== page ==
NEW PODCAST for LGBT+ History Month: Lord Ronald Gower (1845-1916)

Based on his recent blog series on The Victorian Commons, this LGBT+ History Month Dr Martin Spychal sat down (virtually) with our public engagement team to discuss his research on the queer MP Lord Ronald Gower. We’ve made our 30 minute conversation available for you below. Martin has been researching Lord Ronald Gower as part of the History of Parliament’s Commons 1832-68 project and been … Continue reading NEW PODCAST for LGBT+ History Month: Lord Ronald Gower (1845-1916)

Party in Eighteenth-Century Politics

Ahead of next Tuesday’s Virtual IHR Parliaments, Politics and People seminar, we hear from Dr Max Skjönsberg, of the University of Liverpool. On 2 March 2021, between 5.15 p.m. and 6.30 p.m., Max will be responding to your questions about his pre-circulated paper, based on his recently published book: The Persistence of Party: Ideas of Harmonious Discord in Eighteenth-Century Britain and we will also be welcoming … Continue reading Party in Eighteenth-Century Politics

1951 and the Birth of the History of Parliament

This week the History of Parliament celebrates the 70th anniversary of one of many important dates in its history. To mark the occasion our director Dr Paul Seaward looks back to the beginnings of our project as we know it today. The History of Parliament has lots of birthdays, for its genesis as a project was a complicated and long-drawn out process. But one of … Continue reading 1951 and the Birth of the History of Parliament

Benjamin Valentine and the politics of protest

Prompted by the recent assault on the United States Congress, and the passions which fuelled that incident, Dr Paul Hunneyball, assistant editor of our Lords 1558-1603 section, considers an English MP of the early 17th century who similarly refused to accept defeat… Benjamin Valentine is remembered today almost entirely for his part in the 1629 ‘riot’ in the House of Commons which helped to precipitate … Continue reading Benjamin Valentine and the politics of protest

An empty victory: Queen Margaret and the second battle of St. Albans 17 Feb. 1461

Today Dr Simon Payling from our Commons 1461-1504 project marks the anniversary of the second battle of St. Albans. The battle may have been a convincing victory for the Lancastrian side, but was it a blessing in disguise for their Yorkist foes? The Lancastrian victories of the civil war of 1459-61 have a curious quality. Any victory in a campaign that ends in defeat has the … Continue reading An empty victory: Queen Margaret and the second battle of St. Albans 17 Feb. 1461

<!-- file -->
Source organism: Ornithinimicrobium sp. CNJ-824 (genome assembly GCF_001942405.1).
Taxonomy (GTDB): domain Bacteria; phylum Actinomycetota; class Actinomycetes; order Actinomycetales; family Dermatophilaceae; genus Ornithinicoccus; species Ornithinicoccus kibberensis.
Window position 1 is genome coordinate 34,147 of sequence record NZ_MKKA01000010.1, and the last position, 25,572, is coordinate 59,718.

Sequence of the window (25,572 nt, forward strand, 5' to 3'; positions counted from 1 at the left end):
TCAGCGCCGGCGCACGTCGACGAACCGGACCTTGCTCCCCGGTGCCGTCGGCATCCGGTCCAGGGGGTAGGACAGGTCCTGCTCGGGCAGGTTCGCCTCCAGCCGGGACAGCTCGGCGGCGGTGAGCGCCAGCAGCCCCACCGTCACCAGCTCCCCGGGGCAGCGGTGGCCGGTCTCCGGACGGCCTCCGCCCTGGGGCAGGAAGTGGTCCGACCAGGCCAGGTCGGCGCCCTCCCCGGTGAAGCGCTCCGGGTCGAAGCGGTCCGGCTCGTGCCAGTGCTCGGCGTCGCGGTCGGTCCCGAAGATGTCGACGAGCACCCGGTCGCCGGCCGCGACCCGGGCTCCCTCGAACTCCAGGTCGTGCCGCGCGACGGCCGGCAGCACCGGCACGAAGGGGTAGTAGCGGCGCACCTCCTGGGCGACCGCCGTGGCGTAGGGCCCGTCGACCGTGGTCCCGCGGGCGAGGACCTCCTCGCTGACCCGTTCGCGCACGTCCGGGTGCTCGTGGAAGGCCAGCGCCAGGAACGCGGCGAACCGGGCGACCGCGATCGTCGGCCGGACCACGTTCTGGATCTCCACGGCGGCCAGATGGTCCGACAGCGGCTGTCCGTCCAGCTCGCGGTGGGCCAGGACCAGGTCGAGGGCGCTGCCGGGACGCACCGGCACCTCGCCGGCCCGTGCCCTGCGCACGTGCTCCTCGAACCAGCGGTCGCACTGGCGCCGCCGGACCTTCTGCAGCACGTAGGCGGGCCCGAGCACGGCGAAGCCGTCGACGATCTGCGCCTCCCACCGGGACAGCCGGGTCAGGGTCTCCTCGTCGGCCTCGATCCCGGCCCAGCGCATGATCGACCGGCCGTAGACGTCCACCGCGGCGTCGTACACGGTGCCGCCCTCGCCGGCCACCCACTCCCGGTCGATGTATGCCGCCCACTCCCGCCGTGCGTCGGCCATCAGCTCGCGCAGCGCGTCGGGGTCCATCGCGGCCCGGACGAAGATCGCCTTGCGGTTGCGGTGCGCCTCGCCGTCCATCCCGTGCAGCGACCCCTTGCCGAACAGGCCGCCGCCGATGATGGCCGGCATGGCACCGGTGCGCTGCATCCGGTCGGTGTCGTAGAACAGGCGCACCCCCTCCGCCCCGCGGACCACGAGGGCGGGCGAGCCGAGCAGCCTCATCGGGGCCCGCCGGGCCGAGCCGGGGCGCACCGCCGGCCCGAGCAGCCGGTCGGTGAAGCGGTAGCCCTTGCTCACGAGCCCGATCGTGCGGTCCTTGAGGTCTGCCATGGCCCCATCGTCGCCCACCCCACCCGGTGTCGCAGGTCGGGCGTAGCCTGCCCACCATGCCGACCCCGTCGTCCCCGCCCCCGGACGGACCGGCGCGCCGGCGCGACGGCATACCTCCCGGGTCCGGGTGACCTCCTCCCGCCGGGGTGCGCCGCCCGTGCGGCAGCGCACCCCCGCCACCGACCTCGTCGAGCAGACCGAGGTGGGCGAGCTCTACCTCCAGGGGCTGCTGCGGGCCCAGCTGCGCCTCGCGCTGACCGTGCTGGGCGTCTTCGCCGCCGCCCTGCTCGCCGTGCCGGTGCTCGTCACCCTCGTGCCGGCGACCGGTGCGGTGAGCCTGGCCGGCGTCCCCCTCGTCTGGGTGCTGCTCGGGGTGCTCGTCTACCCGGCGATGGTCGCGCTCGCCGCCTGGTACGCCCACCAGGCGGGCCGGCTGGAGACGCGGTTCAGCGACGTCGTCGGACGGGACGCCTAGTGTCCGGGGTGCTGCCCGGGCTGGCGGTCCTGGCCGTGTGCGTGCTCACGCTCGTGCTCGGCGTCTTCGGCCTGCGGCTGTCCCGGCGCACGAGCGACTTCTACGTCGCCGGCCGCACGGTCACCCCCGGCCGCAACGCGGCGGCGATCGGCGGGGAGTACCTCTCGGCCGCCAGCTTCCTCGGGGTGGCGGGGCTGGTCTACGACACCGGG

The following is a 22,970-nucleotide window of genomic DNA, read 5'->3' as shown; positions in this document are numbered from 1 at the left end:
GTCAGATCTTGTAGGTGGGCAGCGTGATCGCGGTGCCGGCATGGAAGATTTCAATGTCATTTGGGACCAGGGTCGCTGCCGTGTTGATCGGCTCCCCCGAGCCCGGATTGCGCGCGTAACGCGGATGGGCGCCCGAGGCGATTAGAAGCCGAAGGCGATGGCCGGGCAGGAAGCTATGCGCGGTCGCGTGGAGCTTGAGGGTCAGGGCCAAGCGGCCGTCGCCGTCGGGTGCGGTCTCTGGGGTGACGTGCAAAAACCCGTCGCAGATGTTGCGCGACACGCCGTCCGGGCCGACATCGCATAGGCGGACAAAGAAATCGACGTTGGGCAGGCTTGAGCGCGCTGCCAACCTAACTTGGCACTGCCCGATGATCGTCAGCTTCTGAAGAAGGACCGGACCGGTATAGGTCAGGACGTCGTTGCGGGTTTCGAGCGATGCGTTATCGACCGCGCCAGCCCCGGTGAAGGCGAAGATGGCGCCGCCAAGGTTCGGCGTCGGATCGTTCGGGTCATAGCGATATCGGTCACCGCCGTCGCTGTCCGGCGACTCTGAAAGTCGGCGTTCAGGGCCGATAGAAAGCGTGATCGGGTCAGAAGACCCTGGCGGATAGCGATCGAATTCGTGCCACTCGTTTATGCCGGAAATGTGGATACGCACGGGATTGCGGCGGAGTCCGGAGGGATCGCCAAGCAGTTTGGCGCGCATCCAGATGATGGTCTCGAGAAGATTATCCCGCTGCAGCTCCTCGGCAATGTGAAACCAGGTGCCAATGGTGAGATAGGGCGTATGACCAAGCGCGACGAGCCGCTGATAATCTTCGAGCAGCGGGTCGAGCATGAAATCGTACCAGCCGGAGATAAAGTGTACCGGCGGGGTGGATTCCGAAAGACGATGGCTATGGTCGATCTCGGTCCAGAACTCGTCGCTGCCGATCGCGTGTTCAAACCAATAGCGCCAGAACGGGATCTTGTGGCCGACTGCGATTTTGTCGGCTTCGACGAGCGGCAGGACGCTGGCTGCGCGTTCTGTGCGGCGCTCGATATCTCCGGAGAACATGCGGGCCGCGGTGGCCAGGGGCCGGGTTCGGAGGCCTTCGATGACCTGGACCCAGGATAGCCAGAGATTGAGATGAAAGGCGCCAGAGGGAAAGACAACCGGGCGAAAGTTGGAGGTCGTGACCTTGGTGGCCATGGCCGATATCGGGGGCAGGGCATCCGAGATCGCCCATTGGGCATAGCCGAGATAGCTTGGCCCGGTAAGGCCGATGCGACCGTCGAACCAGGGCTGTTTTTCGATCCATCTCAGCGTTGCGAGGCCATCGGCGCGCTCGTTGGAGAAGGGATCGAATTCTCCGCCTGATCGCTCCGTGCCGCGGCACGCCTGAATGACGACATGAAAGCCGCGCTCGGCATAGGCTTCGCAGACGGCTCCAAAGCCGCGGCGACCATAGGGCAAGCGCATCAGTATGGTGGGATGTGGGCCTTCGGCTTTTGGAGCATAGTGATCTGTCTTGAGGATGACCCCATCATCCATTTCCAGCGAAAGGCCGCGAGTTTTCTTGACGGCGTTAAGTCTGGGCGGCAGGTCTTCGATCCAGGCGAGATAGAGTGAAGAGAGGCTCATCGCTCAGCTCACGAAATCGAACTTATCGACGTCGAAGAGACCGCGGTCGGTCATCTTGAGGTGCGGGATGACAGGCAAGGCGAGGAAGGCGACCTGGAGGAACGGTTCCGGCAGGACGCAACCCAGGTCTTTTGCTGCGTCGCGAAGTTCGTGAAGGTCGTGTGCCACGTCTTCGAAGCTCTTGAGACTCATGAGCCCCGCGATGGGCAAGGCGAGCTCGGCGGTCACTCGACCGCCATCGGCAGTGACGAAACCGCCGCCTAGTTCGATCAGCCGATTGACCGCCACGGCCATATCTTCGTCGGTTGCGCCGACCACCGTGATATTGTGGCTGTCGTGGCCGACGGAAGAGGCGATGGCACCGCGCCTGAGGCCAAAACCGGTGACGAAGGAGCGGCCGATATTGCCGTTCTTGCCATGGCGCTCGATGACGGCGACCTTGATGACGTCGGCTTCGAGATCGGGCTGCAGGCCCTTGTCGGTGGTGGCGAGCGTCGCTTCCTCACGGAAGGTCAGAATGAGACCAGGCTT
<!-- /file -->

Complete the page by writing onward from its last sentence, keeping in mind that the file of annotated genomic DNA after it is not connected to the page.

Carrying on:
A History of Parliamentary Cucumbers

Our friends at Hansard at Huddersfield provide a great tool for tracking the popularity of certain words in parliamentary debate. It is unsurprising that the use of ‘deal’ and ‘Brexit’ have been common over the last few years, but, as Dr Patrick Little from our Commons 1640-1660 project explores below, there is one word absent from the chamber… cucumbers. Dr Samuel Johnson (1709-84) is frequently … Continue reading A History of Parliamentary Cucumbers

Parliament and the trial of the ‘peers of the land’ in Henry of Lancaster’s revolt, 1328-29

Ahead of next Tuesday’s Virtual IHR Parliaments, Politics and People seminar, we hear from Dr Matt Raven, of the University of Nottingham. On 16 February 2021, between 5.15 p.m. and 6.30 p.m., Matt will be responding to your questions about his pre-circulated paper on the development of parliamentary privilege in fourteenth-century England. Details of how to join the discussion are available here, or by contacting … Continue reading Parliament and the trial of the ‘peers of the land’ in Henry of Lancaster’s revolt, 1328-29

The Death of Stanhope

In the latest blog for the Georgian Lords, Dr Stuart Handley reconsiders the career of Earl Stanhope, one half of the Stanhope-Sunderland duumvirate that dominated politics in the early years of George I, and who died 300 years ago. James Stanhope, Earl Stanhope, died on 5 February 1721 – 300 years ago – aged 48, and at the height of his powers. He was a … Continue reading The Death of Stanhope

Anglo-Dutch Fishing Disputes and the Sovereignty of the Seas, 1558-1640

Recent trade negotiations between the UK and the EU have shone a spotlight on European fishing rights in British territorial waters. While Britain sought to control access to her waters, arguing that her sovereignty was at stake, the EU expected to continue large-scale fishing in these same seas. Historians of early modern England might be forgiven for thinking that we have been here before, as … Continue reading Anglo-Dutch Fishing Disputes and the Sovereignty of the Seas, 1558-1640